To make his point, he tells the story of Albert Einstein’s development of the theory of general relativity through mathematical reasoning, and of his delight — perhaps the strongest emotional experience in Einstein’s life — when he found that it accounted for a discrepancy regarding the planet Mercury that, under Newtonian physics, had baffled astronomers for more than six decades.  Nature, Einstein felt, “had spoken to him.”  (3-4)

 

“There is no a priori reason why beautiful equations should prove to be the clue to understanding nature; why fundamental physics should be possible; why our minds should have such ready access to the deep structure of the universe.  It is a contingent fact that this is true of us and of our world, but it does not seem sufficient simply to regard it as a happy accident.  Surely it is a significant insight into the nature of reality.”  (4)

 

“I believe that Dirac and Einstein, in making their great discoveries, were participating in an encounter with the divine.”  (4)

 

“The ‘unreasonable effectiveness of mathematics’ in uncovering the structure of the physical world (to use Eugene Wigner’s pregnant phrase) is a hint of the presence of the Creator.”  (4)

 

But only a hint.  An indicator for those with eyes to see.  Not a coercive and inescapable proof.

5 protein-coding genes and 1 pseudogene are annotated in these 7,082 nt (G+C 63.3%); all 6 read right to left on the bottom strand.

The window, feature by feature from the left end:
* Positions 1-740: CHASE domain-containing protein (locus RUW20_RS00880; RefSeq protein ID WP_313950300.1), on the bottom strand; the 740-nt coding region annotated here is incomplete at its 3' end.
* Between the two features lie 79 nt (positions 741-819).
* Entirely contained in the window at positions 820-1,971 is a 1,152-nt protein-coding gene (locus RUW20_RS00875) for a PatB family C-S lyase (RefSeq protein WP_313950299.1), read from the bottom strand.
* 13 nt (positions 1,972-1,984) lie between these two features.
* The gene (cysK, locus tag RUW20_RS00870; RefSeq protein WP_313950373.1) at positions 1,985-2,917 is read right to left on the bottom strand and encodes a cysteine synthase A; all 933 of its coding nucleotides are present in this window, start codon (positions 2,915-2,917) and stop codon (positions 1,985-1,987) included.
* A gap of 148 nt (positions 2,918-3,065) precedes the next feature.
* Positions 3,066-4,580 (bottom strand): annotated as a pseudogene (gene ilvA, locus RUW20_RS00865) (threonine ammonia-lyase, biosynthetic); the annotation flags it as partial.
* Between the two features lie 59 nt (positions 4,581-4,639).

“I do not present this conclusion as a logical demonstration — we are in the realm of metaphysical discourse where such certainty is not available either to believer or to unbeliever — but I do present it as a coherent and intellectually satisfying understanding.”  (4-5)

 

Dr. Polkinghorne regards “natural theology” — the attempt to discern the existence and perhaps some of the character of God from nature rather than from special revelation, as “an insightful, rather than logically demonstrative, discipline” (xi)  Nevertheless, he openly states his “conviction that theism offers the ‘best explanation’ of the many-levelled character of human encounter with reality” (xii) and that “there is a Mind and a Purpose behind the history of the universe” (1).  “I believe,” he says, “that the rational beauty of the cosmos indeed reflects the Mind that holds it in being.”  (4)

 

***

 

I wrote a column for the Deseret News some time back in which I referred to another aspect of Dr. Polkinghorne’s thinking:

 

“Maybe the firing squad was on your side”